In general, patients with infertility due to a condition not responsive to conventional therapy are considered for the IVF procedure. Diagnoses include:
Surgical procedures to correct the problem may have been unsuccessful or the individual may be judged to have a poor chance for success with the surgery. Patients also may have chosen not to accept the risks involved with the surgery.
Traditional treatments may have been unsuccessful.
Cervical Factors or Antibody Problems
Usual treatment measures have failed.
No definite cause has been identified.
Male Factor Infertility
Low sperm count or reduced sperm motility, antibodies, or surgically collected sperm.
Recurrent Pregnancy Loss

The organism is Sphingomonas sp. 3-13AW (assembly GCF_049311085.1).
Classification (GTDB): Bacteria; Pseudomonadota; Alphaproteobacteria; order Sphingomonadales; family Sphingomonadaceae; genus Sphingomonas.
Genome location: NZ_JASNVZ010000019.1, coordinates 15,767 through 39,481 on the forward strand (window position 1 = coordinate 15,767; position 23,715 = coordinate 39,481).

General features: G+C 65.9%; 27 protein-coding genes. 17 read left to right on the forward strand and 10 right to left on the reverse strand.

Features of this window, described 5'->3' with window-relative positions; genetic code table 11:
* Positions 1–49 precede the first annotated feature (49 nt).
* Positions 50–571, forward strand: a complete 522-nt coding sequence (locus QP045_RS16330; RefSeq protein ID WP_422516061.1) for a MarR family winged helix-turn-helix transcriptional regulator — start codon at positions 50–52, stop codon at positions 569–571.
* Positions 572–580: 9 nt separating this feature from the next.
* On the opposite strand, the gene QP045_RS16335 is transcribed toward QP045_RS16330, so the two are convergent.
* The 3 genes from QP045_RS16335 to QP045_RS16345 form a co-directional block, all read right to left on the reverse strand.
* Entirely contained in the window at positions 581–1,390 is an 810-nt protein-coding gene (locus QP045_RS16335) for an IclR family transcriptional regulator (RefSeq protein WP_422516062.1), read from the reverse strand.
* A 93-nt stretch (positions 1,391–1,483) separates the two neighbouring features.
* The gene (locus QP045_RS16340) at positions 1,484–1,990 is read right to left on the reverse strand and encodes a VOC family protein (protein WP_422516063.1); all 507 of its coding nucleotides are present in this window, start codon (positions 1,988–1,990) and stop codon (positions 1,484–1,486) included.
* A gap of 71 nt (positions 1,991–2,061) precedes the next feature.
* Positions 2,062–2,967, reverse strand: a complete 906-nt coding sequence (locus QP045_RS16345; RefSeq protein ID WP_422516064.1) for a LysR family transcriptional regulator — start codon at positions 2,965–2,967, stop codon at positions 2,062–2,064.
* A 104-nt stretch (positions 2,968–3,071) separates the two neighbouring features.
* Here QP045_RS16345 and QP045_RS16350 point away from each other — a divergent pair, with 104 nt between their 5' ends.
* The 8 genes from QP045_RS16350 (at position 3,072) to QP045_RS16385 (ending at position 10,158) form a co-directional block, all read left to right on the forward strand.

For unknown reasons, women with recurrent pregnancy loss of undetermined origin do very well with IVF.
Patients who have undergone menopause, have reduced ovarian reserve, or consistently make poor embryos can continue with IVF using donated eggs or embryos.
This is for women without a uterus, with a uterus not capable of carrying a baby, those who have serious medical problems that would make it unwise for them to carry a baby, and in cases of unexplained failure to conceive with prior IVF cycles.